Prince Don Carlo Gesualdo: Sublime Renaissance Composer or Mad Butcher?

The music and life of Gesualdo have fascinated me for years. A seriously rich and powerful nobleman who wrote music in 1600 that sounds like it was written yesterday and who murdered his wife and her lover and who went mad at the end of his life? Hollywood couldn’t dream up anything better…

Il perdono di Gesualdo (Giovanni Balducci, 1609). The composer is kneeling, at the bottom right, in front of his uncles Saint Charles Borromée, who is wearing a cardinal's robe.

Il perdono di Gesualdo (Giovanni Balducci, 1609). The composer is kneeling, at the bottom right, in front of his uncles Saint Charles Borromée, who is wearing a cardinal’s robe.

Following are some highlights from his life:

  • Born in 1560, he was known as Gesualdo da Venosa, Prince of Venosa and Count of Conza. The Principality of Venosa was part of the Kingdom of Naples.
  • His family was wealthy, powerful and very connected to the Vatican. His Uncle was Saint Charles Borromeo and his great uncle was Pope Pius IV.
  • From an early age, he had a single-minded devotion to music and showed little interest in anything else. He played lute, harpsichord and guitar. Through private tutors and self-teaching he became a skilled musician and composer.
  • In 1586 he married his first cousin, Donna Maria d’Avalos, daughter of the Marquis of Pescara. Two years later, she started a love affair with Fabrizio Carafa, Duke of Andria. She kept the affair secret from her husband for almost two years, even though it was well known to others.
  • The brutal showdown happened on October 16, 1590, at the Gesualdo’s palazzo in Naples. He pretended to go away on a hunting trip. He arranged with his servants to have keys to the locks of his palace copied in wood so that he could gain entrance if it were locked. The two lovers took insufficient precaution. Gesualdo returned to the palace, caught them in flagrante delicto and murdered them both in their bed. Afterward, he left their mutilated bodies in front of the palace for all to see. Being a nobleman he was immune to prosecution, but not to revenge, so he fled to his castle at Venosa where he would be safe from any of the relatives of either his wife or her lover.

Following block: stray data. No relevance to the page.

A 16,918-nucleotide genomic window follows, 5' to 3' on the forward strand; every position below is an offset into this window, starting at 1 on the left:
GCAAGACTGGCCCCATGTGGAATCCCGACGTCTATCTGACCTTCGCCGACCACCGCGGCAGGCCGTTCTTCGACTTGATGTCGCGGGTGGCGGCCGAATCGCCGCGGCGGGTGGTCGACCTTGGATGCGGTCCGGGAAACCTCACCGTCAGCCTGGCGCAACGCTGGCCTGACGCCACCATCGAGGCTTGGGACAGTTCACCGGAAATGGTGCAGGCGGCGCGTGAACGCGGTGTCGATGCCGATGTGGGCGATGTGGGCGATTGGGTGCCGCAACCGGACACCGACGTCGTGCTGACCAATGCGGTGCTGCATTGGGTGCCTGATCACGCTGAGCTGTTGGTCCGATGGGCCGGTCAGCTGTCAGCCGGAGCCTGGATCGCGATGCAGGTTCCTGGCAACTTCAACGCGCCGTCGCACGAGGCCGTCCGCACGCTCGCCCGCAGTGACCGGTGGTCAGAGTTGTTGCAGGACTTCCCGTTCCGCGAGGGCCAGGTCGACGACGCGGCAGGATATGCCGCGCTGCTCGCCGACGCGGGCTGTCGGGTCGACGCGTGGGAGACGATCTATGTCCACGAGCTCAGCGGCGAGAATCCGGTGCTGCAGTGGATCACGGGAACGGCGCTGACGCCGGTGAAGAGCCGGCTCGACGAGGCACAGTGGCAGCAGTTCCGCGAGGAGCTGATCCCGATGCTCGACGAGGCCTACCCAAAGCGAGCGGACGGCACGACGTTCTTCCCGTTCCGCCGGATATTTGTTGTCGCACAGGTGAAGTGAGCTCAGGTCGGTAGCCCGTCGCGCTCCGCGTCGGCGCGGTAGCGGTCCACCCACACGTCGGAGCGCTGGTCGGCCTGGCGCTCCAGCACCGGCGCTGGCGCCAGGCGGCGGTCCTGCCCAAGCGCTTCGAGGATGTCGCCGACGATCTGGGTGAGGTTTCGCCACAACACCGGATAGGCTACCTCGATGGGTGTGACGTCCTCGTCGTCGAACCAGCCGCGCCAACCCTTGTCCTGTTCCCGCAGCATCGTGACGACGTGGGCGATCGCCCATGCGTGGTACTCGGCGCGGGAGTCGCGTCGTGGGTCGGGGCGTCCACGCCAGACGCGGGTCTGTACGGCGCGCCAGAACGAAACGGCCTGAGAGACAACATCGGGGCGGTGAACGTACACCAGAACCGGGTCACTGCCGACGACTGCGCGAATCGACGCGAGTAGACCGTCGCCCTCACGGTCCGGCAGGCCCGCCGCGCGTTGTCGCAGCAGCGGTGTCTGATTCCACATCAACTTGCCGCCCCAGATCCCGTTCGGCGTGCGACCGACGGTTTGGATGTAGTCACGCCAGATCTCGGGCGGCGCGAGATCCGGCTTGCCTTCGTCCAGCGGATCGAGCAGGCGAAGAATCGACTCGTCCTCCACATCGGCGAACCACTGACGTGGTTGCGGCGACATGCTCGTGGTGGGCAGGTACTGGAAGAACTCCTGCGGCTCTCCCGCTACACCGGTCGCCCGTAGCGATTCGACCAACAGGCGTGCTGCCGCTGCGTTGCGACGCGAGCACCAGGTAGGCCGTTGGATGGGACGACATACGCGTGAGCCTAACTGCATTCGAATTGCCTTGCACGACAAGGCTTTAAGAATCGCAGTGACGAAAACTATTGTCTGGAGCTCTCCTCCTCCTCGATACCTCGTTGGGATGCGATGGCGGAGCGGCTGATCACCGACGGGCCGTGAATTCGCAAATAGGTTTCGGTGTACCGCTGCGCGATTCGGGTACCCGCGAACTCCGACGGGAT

• The depositions of witnesses to the magistrates have all survived and give plenty of gory details. Gesualdo had help from his servants, who may have done most of the killing; however, Gesualdo certainly stabbed Maria multiple times, shouting as he did, “she’s not dead yet!” The Duke of Andria was found slaughtered by numerous deep sword wounds, as well as by a shot through the head. When he was found, he was dressed in women’s clothing (specifically, Maria’s night dress). His own clothing was found piled up by the bedside, unbloodied… The police report from the scene makes for shocking reading even after more than four hundred years.